Editor's note: Bruce Weinstein writes as The Ethics Guy and is the creator and host of "60-Second Ethics." He is a contributor to Bloomberg Businessweek Online's Management Blog. His latest book is "Ethical Intelligence: Five Principles for Untangling Your Toughest Problems at Work and Beyond."
(CNN) -- Australian disc jockey Michael Christian told an interviewer that "Prank calls are made every day on every radio station in every country around the world, and they have been for a long time, and no one could have imagined this to happen."
He was talking about the suicide of Jacintha Saldanha, a nurse who was on the receiving end of a prank call he made with co-host Mel Greig. They pretended to be Prince Charles and Queen Elizabeth II phoning King Edward VII Hospital in London to find out the condition of the Duchess of Cambridge, who had been admitted for a severe case of morning sickness. Saldanha apparently felt so humiliated by falling for the ruse that she took her own life.
I'm not an expert in mental health, so I'm not in a position to evaluate the extent to which the radio station's gag played a role in Saldanha's death. But I do have proof that it's possible for disc jockeys to play a practical joke on someone without anyone getting hurt.
In 1993, morning radio personality Brent Douglas from KMOD-FM in Tulsa, Oklahoma, began posing as a rustic, angry fellow named Roy D. Mercer. He'd call unsuspecting folks in the community and tell them they'd committed some injustice against him, such as selling him a burrito that created stomach trouble at the christening of his grandniece.
Mercer's outrageous demands for retribution quickly led to threats of an "a**-whuppin'," but just as the person on the receiving end was about to blow his stack, Douglas and co-host Phil Stone let the patsy in on the joke. Everyone has a good laugh, and no one was worse for wear.
The Mercer character has developed a huge following across the country through CDs sold at truck stops, but I'd never heard of him until a music subscription service recommended him after I listened to an album by Larry the Cable Guy. From the moment I heard the first track, I was hooked, and I ended up playing every album more times than I can count -- as my beleaguered wife will attest.
Whatever the supposed injustice that Mercer encountered, the result was always the same: a request for an outrageous sum of money to right the wrong, followed by the threat of violence, and ending with the recipient of the call being informed that the whole thing was a ruse set up by a friend.
The Australian DJs' mistake was not the making of the call, which done artfully might indeed have been funny. Rather, they erred in not letting the person who took the call know that the whole thing was a joke.
Whether this would have prevented Saldhana's suicide is hard to say. Perhaps she was so troubled that the slightest upset would have brought about her tragic choice. But this sad story should be a wake-up call for radio hosts around the world to follow the Roy D. Mercer model of prank calls: Let the person in on the joke before things spiral out of control.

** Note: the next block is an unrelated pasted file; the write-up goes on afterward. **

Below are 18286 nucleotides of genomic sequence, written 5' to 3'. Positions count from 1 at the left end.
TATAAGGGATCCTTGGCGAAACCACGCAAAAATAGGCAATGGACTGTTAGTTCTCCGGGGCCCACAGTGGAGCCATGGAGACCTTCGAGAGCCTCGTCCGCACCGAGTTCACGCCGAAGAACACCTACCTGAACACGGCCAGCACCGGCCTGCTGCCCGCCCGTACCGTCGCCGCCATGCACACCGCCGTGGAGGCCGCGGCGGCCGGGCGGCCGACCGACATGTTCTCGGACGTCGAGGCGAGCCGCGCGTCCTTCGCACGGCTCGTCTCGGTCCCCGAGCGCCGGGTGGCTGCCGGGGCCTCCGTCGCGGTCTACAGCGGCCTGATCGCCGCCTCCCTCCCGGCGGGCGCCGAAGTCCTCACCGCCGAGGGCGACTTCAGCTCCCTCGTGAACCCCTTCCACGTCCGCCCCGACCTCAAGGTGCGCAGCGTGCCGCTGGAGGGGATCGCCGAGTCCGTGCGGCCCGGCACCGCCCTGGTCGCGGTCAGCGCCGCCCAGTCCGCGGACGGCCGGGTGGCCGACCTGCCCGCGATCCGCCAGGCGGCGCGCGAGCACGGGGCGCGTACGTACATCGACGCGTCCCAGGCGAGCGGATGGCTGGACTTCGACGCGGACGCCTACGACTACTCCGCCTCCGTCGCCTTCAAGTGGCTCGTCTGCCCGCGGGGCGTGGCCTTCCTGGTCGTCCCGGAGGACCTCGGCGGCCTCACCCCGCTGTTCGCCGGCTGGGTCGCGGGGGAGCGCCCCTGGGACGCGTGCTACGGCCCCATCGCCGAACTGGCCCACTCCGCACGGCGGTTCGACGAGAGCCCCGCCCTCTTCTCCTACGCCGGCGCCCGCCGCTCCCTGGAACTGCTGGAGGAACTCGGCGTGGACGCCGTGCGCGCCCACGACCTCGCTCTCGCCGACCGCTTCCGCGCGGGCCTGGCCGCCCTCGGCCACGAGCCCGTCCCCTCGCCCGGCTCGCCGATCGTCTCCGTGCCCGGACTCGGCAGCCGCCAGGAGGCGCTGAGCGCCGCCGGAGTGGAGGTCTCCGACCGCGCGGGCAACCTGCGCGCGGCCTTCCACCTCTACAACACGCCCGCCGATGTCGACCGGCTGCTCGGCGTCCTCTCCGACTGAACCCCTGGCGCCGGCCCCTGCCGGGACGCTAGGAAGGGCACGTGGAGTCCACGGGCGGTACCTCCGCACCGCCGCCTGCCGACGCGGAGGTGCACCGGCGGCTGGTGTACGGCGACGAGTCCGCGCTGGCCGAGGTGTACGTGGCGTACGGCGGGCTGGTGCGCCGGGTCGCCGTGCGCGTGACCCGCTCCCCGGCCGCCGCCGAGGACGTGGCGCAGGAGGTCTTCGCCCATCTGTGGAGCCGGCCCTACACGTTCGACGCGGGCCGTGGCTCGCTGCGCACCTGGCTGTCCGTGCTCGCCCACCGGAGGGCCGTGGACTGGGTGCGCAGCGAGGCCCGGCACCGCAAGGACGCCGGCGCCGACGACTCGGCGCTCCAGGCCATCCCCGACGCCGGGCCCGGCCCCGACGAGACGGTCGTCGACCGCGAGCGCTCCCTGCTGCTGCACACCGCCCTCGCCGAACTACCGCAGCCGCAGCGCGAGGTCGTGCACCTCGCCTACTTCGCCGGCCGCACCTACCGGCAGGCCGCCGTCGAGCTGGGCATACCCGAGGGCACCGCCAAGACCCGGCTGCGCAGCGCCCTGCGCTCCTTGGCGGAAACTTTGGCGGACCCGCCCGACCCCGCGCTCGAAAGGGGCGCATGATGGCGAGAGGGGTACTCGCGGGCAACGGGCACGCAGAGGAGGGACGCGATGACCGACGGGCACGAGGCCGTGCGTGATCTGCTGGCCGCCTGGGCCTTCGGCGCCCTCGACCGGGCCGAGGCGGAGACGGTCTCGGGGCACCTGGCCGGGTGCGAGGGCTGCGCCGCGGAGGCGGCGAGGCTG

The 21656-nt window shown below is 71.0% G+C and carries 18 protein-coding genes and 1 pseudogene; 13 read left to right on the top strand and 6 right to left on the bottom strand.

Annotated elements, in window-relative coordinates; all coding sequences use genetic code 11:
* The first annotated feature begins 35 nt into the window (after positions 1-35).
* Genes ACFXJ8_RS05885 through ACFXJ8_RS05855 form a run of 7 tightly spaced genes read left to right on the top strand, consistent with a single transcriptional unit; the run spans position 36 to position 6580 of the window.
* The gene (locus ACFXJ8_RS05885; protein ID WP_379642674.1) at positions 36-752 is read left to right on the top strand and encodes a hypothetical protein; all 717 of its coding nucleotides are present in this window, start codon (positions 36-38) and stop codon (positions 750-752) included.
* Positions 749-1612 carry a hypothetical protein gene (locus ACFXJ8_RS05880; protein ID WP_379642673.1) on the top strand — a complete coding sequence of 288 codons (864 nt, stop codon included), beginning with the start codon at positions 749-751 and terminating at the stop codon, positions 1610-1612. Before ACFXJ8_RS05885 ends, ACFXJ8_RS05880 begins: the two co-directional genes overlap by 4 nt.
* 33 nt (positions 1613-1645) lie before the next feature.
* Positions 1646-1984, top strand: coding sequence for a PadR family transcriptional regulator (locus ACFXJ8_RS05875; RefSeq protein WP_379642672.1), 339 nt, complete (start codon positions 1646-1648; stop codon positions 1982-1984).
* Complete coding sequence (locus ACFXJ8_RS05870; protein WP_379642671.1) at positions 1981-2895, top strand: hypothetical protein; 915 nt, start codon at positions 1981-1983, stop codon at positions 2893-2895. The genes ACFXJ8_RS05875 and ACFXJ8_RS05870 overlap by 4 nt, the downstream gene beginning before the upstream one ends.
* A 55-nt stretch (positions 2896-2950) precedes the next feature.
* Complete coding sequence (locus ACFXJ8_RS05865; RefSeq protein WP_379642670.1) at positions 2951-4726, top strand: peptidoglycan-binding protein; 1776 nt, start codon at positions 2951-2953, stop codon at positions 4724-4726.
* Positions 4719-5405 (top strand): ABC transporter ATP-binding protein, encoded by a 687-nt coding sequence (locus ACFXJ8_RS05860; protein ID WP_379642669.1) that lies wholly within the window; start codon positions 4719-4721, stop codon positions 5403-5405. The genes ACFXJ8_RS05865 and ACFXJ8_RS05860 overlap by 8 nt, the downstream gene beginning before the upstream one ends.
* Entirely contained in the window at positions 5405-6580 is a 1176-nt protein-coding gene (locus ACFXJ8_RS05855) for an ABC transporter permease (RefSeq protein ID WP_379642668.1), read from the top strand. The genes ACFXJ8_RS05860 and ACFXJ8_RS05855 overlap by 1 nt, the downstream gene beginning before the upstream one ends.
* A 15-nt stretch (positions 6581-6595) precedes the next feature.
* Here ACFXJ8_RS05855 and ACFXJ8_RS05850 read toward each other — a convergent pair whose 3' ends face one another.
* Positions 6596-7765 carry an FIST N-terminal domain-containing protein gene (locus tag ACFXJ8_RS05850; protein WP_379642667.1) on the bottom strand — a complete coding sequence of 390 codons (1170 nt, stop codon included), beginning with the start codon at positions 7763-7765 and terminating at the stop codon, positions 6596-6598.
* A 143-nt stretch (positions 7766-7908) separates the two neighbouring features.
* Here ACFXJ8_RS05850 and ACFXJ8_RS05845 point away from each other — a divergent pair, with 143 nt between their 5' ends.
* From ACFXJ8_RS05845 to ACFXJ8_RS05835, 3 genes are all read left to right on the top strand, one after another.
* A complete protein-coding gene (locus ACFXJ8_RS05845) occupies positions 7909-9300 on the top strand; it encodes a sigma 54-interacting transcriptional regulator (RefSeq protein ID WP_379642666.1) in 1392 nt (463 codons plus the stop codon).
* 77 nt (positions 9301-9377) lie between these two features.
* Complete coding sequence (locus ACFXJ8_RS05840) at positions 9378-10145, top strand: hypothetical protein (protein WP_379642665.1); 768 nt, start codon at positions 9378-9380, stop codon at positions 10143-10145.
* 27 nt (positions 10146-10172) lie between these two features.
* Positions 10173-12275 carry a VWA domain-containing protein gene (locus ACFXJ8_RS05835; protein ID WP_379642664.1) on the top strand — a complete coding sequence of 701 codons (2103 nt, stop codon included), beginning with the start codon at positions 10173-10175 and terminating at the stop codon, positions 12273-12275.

The ethical principle at the heart of this policy is simple: Do No Harm. We associate this principle with health care professionals, and rightly so: We'd like our physicians to make us better. But at the very least, we can expect that they won't make us worse. The Do No Harm principle is a bedrock of ethics courses every would-be medical, nursing, dental and pharmacy student must take to graduate.
Yet Do No Harm applies not just to health care providers but to radio personalities, their producers and everyone else. What would the world be like if we couldn't be confident that people we encounter will not harm us, and that they will be punished if they willfully do so? No one would want to leave home, and as we learn from CNN daily, too many folks around the world live in such fear.
Of course, terrorists, dictators and other despots violate the Do No Harm principle regularly, which is why it makes sense to speak of just wars. Even one of our most notable advocates of peace, Sir Paul McCartney, responded to 9/11 with a song whose chorus goes, "We will fight for the right to live in freedom."
Still, the fact that some or even a lot of people intentionally cause harm every day does not mean that Do No Harm is an unrealistic guideline for living responsibly. Even if many people do X, if doesn't follow that X is right or good.
Disc jockey Michael Christian may be correct that prank calls are part and parcel of radio programs around the world. But the public still has a right to demand that media professionals avoid doing or saying things that would reasonably cause others to feel humiliated or degraded. I call upon radio hosts, producers and station owners in every country to formally adopt the Do No Harm principle in their employment policies, so that incidents like the royal hoax can be avoided.
On a sad note, Phil Stone, who helped to write much of Roy D. Mercer's material, died a few weeks ago. His death was not related to the pranks he pulled, but it did galvanize people across the country to mourn the loss of a good-natured fellow whose practical jokes were both funny and respectful. His final CD, "Red, White and Bruised," will be released next month by Capitol Nashville/EMI.
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The opinions expressed in this commentary are solely those of Bruce Weinstein.